Advice matters
Fixing the ‘gender gap’ in retirement planning

Are you a woman planning for retirement? Then this handy guide is for you.

According to data, Kiwi women are lagging behind in retirement planning. Often time-poor, lower-paid and more risk-averse than men, on average women don’t accumulate as much in retirement savings as men do. The good news is, with the help of a SHARE adviser, you can create sustainable security for your lifestyle.

Here are some factors that can impact on your savings potential – making quality financial planning all the more crucial.

Women tend to live longer than men

In line with most developed countries, New Zealand women generally live longer than men: their average life expectancy is 83 years compared to 79.5 (Source: Stats NZ 2012-14). Sixty-one per cent of the 75-84 age group is female, and in the over-85 age group, there are more than twice as many women as men.

This puts additional pressure on retirement planning, as the longer women have in retirement, the more they need to save.

The goal of any successful retirement plan is to build a nest egg big enough to last your retired lifetime, to avoid running out of money when you need it most. And that’s where a long-term investment plan can make all the difference – one that’s designed to achieve a balance between risk and returns.

Women tend to be more risk-averse than men

Investment always comes with some risk, and generally speaking, the higher the risk, the more likely investors are to achieve positive returns over time.

However, research has consistently shown that women tend to be more conservative investors than men and review their investment strategy less frequently, potentially missing out on bigger nest eggs down the line.

What’s more, the Commission for Financial Capability recently found that only 33 per cent of Kiwi women know how much they need to save for a comfortable retirement, compared to 44 per cent of men. And amongst those who do know, only 44 per cent of women surveyed say they’re on track, compared to 64 per cent of men.

Remember, investing can be a powerful tool to create a comfortable future for you and your family. Your goals, your investment horizon, and your risk profile – these are all important components of a sound retirement plan. At SHARE, we are here to help you design a tailored plan, aligned with your objectives.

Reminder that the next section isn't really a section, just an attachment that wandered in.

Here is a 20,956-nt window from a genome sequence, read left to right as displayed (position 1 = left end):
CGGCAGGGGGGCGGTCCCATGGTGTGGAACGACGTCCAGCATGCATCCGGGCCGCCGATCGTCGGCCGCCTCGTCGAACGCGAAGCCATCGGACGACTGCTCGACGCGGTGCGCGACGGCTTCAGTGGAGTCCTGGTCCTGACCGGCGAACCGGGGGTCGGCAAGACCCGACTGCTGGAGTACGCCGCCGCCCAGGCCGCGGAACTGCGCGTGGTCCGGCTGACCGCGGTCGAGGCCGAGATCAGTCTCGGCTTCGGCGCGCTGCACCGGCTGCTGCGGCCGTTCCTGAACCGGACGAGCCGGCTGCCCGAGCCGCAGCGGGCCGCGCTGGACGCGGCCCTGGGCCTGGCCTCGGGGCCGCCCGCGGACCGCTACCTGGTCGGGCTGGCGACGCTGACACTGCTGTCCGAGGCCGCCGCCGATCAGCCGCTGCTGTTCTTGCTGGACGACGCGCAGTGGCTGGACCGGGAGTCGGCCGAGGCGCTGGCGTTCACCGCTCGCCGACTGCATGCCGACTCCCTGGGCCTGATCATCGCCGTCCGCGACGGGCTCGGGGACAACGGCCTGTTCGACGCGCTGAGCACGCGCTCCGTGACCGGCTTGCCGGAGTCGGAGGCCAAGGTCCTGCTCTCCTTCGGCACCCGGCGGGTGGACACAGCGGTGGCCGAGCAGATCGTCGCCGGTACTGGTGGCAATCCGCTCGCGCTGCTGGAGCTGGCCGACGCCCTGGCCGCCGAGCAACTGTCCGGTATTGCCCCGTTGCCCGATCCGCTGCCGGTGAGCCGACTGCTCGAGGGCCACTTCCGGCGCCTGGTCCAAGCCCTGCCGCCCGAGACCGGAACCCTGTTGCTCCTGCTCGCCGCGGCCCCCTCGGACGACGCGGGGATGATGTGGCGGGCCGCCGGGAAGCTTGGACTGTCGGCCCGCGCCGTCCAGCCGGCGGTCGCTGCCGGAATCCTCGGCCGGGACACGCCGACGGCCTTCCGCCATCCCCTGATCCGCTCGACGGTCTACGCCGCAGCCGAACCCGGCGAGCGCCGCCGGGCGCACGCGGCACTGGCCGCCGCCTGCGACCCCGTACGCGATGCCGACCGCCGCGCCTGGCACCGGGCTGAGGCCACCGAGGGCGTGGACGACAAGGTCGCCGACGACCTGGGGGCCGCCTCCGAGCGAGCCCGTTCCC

Women tend to earn less than men

While here the gender pay gap has reduced over the years, placing New Zealand among the 10 most gender-equal countries in the world (Source: World Economic Forum, 2020), there’s still some work to be done.

In 2020, Stats NZ announced that the gender pay gap was 9.5 per cent. According to the Ministry of Women, this could be due to a mix of differences in education, occupation, and the fact that women are more likely to work part-time. But most factors remain ‘unexplained’ or difficult to track, including conscious and unconscious biases that impact on women’s pay advancement.

Whatever the underlying factors might be, lower-paid employment has an impact on the amount that women can save for retirement. Once again, having a financial plan can help close the gap, keeping in mind that even small amounts are likely to add up over time if saved or invested regularly.

The gender knowledge gap

The Commission for Financial Capability recently conducted a financial literacy survey, finding that New Zealand women score lower on financial literacy than men, with the gap widening with age.

Plus, as NZ Retirement Commissioner Jane Wrightson pointed out, women tend to have a disconnect between not valuing the money per se and appreciating what money can achieve for them. “They rate making money lower than caring for others, yet it is money that will enable them to look after their children and wider whanau,” Wrightson said.

How financial topics are treated by media and advertising may have something to do with all this. A UK study, for example, found that 73 per cent of money articles aimed at men focused on investing, and 70 per cent emphasised that making money is a masculine ideal. On the other hand, 65 per cent of money articles in women’s magazines defined women as ‘excessive spenders’, and 90 per cent were about the need to spend less.

Cultural disadvantages and emotional differences aside, financial literacy and confidence are crucial to create long-lasting security and a sustainable cash flow. When planning for the future, the key thing is to start now.

Get in touch

At SHARE, we specialise in helping Kiwis from all walks for life embark on a positive financial journey. Please don’t hesitate to contact us if you’d like to discuss your needs and goals. We’re here for your questions. Disclaimer: Please note that the content provided in this article is intended as an overview and as general information only. While care is taken to ensure accuracy and reliability, the information provided is subject to continuous change and may not reflect current development or address your situation. Before making any decisions based on the information provided in this article, please use your discretion and seek independent guidance.